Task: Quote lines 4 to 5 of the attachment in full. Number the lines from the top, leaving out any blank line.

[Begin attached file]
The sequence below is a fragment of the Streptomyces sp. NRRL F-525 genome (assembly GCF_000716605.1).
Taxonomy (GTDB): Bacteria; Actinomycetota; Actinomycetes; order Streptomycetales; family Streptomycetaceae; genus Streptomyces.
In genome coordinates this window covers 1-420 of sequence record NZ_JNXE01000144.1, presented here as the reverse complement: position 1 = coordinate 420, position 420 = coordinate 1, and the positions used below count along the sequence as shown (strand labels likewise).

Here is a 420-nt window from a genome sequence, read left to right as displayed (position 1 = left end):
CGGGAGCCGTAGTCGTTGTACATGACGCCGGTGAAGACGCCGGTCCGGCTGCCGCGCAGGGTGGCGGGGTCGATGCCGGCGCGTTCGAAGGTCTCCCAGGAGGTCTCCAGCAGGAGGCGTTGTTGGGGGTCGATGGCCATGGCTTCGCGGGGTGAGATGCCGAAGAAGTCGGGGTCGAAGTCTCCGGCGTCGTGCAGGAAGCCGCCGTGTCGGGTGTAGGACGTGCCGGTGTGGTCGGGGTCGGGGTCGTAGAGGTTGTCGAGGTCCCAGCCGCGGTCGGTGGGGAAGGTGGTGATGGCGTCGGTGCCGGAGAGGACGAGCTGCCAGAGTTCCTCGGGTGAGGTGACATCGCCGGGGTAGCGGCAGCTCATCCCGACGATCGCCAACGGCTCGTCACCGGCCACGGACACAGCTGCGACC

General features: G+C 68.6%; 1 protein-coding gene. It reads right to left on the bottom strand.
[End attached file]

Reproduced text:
Here is a 420-nt window from a genome sequence, read left to right as displayed (position 1 = left end):
CGGGAGCCGTAGTCGTTGTACATGACGCCGGTGAAGACGCCGGTCCGGCTGCCGCGCAGGGTGGCGGGGTCGATGCCGGCGCGTTCGAAGGTCTCCCAGGAGGTCTCCAGCAGGAGGCGTTGTTGGGGGTCGATGGCCATGGCTTCGCGGGGTGAGATGCCGAAGAAGTCGGGGTCGAAGTCTCCGGCGTCGTGCAGGAAGCCGCCGTGTCGGGTGTAGGACGTGCCGGTGTGGTCGGGGTCGGGGTCGTAGAGGTTGTCGAGGTCCCAGCCGCGGTCGGTGGGGAAGGTGGTGATGGCGTCGGTGCCGGAGAGGACGAGCTGCCAGAGTTCCTCGGGTGAGGTGACATCGCCGGGGTAGCGGCAGCTCATCCCGACGATCGCCAACGGCTCGTCACCGGCCACGGACACAGCTGCGACC